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DORMER, JOHN (1636–1700), jesuit, whose real name was Huddleston, was a son of Sir Robert Huddleston, knight. According to his own statement he was born in the village of Cleovin [Clavering ?], Essex, on 27 Dec. 1636, and brought up in London till his twelfth year, when he was sent to the college of St. Omer. Afterwards he entered the English college, Rome, on 6 Sept. 1665. He left that institution to join the novitiate at Bonn in 1656, and in 1673 he became a professed father of the Society of Jesus. He was generally known by the name of Dormer, but he occasionally assumed the alias of Shirley. In 1678 he was serving on the Lincolnshire mission at Blyborough. James II had a great regard for him, and appointed him one of the royal preachers at the court of St. James. On the outbreak of the revolution in 1688 he escaped to the continent, was chosen rector of the college of Liège, and held that office till 23 April 1691. Dr. Oliver states that he died at Liège on 27 Jan. 1699-1700, but the catalogue of deceased members of the society records his death as occurring in London on 16-26 Jan. 1699-1700.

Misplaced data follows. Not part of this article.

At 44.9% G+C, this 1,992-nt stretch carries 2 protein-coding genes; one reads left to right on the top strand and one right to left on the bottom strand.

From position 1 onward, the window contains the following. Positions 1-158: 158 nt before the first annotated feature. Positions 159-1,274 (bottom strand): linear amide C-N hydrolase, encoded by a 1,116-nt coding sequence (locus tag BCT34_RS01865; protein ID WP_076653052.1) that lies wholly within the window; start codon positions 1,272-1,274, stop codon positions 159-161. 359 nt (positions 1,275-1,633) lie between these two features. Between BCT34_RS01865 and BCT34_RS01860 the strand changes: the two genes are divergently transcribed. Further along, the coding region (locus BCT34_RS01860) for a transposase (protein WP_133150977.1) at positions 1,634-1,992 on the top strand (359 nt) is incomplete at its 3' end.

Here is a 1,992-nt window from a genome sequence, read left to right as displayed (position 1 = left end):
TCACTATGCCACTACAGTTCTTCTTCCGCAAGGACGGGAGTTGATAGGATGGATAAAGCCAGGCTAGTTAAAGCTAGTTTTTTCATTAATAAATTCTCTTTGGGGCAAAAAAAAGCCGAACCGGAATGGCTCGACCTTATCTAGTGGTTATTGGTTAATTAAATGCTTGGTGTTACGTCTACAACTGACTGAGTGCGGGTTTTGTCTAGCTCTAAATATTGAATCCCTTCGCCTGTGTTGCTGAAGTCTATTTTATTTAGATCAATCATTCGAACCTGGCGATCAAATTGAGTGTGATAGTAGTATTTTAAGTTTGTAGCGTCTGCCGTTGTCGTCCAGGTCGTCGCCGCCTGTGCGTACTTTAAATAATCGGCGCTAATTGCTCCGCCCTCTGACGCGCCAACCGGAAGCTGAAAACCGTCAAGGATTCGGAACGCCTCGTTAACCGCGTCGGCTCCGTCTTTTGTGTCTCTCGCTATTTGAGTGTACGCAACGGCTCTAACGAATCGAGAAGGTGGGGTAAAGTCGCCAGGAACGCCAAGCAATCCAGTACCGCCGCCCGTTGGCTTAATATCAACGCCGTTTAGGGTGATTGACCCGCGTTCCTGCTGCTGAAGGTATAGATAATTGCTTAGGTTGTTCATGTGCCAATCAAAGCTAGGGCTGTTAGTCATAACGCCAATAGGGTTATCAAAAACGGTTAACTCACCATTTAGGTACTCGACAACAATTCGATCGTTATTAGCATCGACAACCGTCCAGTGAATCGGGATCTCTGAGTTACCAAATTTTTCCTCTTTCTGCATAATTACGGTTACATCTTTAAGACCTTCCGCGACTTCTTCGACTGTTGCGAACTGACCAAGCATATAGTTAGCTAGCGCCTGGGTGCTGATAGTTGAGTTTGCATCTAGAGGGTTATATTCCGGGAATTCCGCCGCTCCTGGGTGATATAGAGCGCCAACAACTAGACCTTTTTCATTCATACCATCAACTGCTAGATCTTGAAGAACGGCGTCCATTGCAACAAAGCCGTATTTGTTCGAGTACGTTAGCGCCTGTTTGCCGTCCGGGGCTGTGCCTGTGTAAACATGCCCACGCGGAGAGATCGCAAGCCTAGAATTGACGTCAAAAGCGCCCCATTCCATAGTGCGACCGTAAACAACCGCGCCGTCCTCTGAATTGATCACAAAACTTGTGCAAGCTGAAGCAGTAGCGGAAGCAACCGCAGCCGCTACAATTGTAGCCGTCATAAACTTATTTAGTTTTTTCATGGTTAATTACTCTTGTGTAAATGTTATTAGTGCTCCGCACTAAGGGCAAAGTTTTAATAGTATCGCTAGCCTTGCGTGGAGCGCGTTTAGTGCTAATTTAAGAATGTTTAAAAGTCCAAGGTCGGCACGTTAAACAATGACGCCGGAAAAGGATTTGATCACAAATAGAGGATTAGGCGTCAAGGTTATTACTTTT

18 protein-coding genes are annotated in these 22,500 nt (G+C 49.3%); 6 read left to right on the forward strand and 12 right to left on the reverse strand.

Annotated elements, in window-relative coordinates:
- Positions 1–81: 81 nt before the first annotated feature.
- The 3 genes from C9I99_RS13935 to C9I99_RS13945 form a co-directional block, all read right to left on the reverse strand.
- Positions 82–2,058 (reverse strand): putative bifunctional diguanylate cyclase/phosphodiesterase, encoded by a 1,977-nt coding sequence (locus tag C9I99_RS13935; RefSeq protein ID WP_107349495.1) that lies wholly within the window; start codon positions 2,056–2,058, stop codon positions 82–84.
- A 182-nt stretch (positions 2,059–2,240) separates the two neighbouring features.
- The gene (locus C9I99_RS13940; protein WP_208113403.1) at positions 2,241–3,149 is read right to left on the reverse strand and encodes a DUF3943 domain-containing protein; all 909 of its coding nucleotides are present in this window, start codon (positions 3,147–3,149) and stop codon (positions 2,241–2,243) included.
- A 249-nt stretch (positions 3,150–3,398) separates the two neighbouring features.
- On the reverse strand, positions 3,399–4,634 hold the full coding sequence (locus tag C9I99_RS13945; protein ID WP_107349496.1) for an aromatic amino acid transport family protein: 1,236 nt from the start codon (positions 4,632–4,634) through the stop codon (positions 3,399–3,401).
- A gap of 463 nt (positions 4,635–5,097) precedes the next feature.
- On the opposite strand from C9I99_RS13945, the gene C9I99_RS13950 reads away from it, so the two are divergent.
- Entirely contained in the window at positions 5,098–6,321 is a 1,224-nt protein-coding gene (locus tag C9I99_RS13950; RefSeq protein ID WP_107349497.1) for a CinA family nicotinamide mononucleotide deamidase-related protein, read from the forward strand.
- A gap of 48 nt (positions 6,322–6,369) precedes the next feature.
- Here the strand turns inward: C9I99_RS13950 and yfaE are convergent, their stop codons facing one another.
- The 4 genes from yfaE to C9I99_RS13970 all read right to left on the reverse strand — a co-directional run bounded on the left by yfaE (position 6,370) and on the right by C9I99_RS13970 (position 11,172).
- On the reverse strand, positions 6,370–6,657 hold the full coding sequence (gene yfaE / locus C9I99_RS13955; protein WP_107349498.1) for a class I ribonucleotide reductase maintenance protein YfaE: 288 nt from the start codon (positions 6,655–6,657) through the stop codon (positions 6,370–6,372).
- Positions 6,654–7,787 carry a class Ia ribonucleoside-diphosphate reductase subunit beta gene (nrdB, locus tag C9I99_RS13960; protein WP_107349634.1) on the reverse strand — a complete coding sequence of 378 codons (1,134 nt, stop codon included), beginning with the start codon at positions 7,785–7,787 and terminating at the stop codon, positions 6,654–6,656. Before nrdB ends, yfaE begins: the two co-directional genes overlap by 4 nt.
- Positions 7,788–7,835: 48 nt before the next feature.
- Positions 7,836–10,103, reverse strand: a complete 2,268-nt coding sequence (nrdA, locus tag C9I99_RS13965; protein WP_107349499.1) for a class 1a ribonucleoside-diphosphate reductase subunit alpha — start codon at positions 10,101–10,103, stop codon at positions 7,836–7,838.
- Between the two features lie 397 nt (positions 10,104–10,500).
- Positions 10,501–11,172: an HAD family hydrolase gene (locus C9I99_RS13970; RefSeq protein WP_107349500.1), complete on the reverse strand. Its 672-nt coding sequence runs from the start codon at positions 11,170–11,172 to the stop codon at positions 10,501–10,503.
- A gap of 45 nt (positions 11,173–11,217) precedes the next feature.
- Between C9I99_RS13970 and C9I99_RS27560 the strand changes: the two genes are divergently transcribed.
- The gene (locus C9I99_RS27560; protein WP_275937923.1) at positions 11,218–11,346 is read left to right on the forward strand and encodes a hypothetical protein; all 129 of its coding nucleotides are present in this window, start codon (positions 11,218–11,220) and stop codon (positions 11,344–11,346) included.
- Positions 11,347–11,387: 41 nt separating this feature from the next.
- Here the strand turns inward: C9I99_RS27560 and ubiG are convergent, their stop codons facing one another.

He is the author of `Usury explain'd: or conscience quieted in the case of Putting out Mony at interest. By Philopenes.' London, 1695-6, 8vo; reprinted in `The Pamphleteer' (London, 1818), xi. 165-211. Dr. John Kirk of Lichfield had in his possession in 1826 a manuscript Latin translation of `Usury explain'd,' made by Dr. Hawarden in 1701.

[Oliver's Jesuit Collections, 82; Cat. Lib. Impress. Bibl. Bodl. (1843), i. 734; Foley's Records, v. 586, vi. 390, vii. 378; De Backer, Bild. des Écrivains de la Compagnie de Jésus (1869), i. 1632; Dodd's Church Hist. iii. 494; Catholic Miscellany, vi. 254.]

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